Repost from 11-4-2019
Denver Gold Group
30th Annual Conference
September 15-18, 2019
Chairman, Franco-Nevada Corporation
“A Thirty Year Walk Through the Gold Market”
“30 years of gold price. 30 years of gold demand. 30 years of gold mining. The next 30 years!”
Precious Metals Analyst, Standard Chartered Bank
“Will Central Banks Remain Reliable Gold Buyers?”
“Global gold official sector reserves are now at their highest since 1996. The official sector has been a consistent buyer since 2010 even amid volatile price action and as prices have hit all-time highs.”
Portfolio Manager, Orion Mine Finance Limited
“A Thirty Year Walk Through Equity Precious Metals”
“A Colorado perspective. 1989– Colorado had 3.3 millionpeople. 600,000 in the Denver metro area. We were hurting for jobs and investment. Desperation leads to Innovation.”
President, Angwin Precious Metal Advisory Services
“Challenges For Precious Metals Refining”
“Available versus not available market. Capacity defies logic. Typical refining rates down 55% in 6 years. Significant changes in regulation. Very little, to no, long-term growth.”
Repost from 9-24-2019
(USAGOLD – 11-11-2019) – Gold gave up marginal gains achieved in the overnight market early in the U.S.-based COMEX session. The highpoint came at $1,466 and it is trading at $1461 now – up about $2 on the day and trying to get some traction. Silver is up 6¢ at $16.84. JP Morgan and Citigroup, according to a Bloomberg report, sold off gold positions last week contributing to the downside, but that selling according to reports was largely based on an improving geopolitical environment (including trade negotiations) – a position some will question. It might be, too, that, despite the lengthy public statements, the two trading desks simply wanted to book some short-term paper profits. Bloomberg quotes Invesco’s chief global market strategist, Kristina Hooper, as saying, “It’s been sentiment around the U.S.-China trade relationship that’s mostly driven the price of gold. That sentiment has improved, so there hasn’t been as much of a need for gold in recent weeks. But as we know that can change on a dime.”
Quote of the Day
“My time horizon is that I usually measure moves like these in terms of decades,” he said at the time (gold was trading just below $1300 per ounce). “So let’s look at it like this: The first move, the first leg, in gold took it from $250 per ounce to $1900. . .We’ve now been in a correction that has taken gold from $1900 back to where we are today. You could easily see gold fall a couple of hundred dollars before you see it go up a couple of thousand dollars, but each move has been a decade or more which means that when gold embarks upon its next move, I believe that you will see that long wave will take gold relatively quickly to the $3000 to $5000 target that I believe is fundamentally justified based on the facts we have today.” – Thomas Kaplan, Electrum Group Bloomberg interview (Late May 2019, just before gold began its climb from the $1280 level)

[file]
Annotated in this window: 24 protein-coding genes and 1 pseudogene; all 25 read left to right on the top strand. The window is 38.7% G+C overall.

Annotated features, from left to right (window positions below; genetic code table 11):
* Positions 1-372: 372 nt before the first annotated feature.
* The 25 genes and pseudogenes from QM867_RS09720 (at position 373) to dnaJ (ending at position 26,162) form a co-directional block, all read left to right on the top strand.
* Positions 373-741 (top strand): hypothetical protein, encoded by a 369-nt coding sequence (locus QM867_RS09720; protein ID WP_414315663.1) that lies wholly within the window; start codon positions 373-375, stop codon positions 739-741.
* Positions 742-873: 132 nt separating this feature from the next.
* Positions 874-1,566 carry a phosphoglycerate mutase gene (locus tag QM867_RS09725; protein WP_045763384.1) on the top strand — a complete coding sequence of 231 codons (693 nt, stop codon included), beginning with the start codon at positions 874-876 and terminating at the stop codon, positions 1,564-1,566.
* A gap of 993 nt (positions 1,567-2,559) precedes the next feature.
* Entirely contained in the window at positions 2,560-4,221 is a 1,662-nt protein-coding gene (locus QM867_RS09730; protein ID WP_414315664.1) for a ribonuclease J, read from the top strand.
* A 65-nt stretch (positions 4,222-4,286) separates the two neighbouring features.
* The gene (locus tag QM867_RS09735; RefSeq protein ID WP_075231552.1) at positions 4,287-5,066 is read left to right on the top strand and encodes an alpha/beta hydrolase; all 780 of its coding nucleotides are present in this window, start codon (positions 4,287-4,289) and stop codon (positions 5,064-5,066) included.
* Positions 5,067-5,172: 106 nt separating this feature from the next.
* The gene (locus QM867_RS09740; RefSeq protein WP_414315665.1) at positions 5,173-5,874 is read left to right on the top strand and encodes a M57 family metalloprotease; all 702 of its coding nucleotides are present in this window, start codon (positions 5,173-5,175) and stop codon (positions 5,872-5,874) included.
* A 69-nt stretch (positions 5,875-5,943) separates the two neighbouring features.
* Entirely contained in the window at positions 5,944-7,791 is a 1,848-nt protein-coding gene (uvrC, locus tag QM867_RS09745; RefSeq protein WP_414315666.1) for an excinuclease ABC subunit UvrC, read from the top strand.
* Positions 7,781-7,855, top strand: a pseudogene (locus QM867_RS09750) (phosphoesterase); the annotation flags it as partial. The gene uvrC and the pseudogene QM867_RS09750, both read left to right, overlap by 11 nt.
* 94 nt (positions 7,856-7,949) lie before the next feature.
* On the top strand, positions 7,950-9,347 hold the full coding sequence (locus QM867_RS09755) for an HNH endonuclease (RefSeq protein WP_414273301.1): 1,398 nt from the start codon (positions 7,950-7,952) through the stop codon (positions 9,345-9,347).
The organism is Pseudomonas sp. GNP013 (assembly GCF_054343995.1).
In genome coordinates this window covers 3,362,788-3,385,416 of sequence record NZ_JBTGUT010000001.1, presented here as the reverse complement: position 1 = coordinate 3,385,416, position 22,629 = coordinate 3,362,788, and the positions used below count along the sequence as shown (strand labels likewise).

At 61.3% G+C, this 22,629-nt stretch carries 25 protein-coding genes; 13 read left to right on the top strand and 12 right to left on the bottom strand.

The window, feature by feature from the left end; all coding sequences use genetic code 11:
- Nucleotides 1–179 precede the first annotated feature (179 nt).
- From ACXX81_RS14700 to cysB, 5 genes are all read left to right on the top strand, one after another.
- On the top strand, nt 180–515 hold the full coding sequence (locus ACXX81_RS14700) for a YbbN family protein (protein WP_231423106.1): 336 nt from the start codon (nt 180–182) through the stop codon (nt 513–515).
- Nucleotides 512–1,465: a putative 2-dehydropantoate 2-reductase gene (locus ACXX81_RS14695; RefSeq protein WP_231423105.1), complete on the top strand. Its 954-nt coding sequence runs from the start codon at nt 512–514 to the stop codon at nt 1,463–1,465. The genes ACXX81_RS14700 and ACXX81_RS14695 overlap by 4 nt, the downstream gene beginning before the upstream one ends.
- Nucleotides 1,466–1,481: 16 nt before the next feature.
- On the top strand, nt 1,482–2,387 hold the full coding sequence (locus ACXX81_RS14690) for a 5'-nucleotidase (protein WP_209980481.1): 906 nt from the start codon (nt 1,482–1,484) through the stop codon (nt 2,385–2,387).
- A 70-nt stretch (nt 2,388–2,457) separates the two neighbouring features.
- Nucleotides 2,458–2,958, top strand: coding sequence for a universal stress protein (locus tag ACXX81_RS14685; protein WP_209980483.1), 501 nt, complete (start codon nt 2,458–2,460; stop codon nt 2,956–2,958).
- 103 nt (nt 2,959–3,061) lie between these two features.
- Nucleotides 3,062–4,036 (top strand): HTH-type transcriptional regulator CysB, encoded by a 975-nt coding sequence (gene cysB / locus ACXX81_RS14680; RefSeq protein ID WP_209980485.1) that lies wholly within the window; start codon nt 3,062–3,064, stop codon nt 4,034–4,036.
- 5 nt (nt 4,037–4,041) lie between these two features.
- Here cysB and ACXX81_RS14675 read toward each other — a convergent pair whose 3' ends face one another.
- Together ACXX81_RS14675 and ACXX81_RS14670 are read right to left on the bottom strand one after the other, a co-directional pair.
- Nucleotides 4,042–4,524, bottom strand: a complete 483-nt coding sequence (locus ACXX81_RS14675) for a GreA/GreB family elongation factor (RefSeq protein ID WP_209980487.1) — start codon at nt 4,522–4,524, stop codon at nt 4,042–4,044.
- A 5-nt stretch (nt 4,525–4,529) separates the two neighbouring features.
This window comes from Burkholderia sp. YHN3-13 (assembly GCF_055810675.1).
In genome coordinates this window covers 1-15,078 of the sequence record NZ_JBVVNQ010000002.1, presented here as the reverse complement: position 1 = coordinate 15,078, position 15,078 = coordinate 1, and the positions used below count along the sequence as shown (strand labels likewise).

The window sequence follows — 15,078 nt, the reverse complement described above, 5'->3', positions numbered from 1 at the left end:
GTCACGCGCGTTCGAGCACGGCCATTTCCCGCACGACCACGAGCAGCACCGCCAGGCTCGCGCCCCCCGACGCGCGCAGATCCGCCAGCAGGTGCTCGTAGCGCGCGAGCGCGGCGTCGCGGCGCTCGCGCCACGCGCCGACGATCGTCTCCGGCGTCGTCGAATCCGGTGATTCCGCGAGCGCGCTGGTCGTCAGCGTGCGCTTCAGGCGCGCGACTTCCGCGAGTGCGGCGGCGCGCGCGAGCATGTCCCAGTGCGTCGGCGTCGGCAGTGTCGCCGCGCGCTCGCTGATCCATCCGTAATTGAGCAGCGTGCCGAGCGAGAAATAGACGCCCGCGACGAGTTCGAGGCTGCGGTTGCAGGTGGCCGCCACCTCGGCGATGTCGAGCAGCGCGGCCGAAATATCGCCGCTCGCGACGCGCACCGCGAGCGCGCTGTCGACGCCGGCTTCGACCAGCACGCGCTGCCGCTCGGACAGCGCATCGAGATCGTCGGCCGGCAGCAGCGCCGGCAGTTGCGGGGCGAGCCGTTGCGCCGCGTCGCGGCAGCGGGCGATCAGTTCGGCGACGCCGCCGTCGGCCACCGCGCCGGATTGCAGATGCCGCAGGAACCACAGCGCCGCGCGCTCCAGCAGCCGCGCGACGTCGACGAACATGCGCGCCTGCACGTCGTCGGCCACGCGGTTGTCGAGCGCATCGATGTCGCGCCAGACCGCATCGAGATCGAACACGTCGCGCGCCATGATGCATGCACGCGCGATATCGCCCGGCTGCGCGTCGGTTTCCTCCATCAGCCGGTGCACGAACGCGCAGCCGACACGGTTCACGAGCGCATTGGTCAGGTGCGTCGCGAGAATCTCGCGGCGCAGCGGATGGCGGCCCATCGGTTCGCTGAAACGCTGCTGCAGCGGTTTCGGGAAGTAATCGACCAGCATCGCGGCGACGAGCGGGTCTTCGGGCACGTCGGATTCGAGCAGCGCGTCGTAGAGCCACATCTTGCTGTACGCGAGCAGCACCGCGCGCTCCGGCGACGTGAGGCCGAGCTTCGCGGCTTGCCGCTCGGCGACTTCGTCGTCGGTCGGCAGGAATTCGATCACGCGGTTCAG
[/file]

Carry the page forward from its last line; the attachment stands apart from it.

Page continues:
Chart of the Day
Chart note: For those exploring the virtues of gold ownership, today’s Chart of the Day is illustrative. Gold has provided a positive return in 15 of the last 19 years (since 2000). It is up 14.45% thus far in 2019 (through November 7).
“Wall Street was indeed ‘still dancing’ hard through the end of 2007. The Fed moved to bolster the economy in the face of heightened financial instability. The impact of stimulus measures on the real economy is debatable. My own view is that late-cycle stimulus is problematic, as it tends to stoke already overheated sectors and exacerbate imbalances and maladjustment. The stimulus impact on finance should be indisputable. The upshot of deploying stimulus in a backdrop of market speculation is dangerous speculative Bubbles.”
USAGOLD note: Noland examines growth in the money supply and money market funds in this week’s edition of his newsletter – an area largely overlooked in the financial media at this point in time.
“The global growth slowdown has been forcing central banks to adopt easy money policies, which in turn is propelling stocks higher. . .But that did not dissuade investors from seeking safe products. The fear factor can be felt by the all-time high holdings in gold-backed ETFs.”
USAGOLD note: Fits the reports that a good many professional money managers and investors simply do not trust these stock market levels. . . . .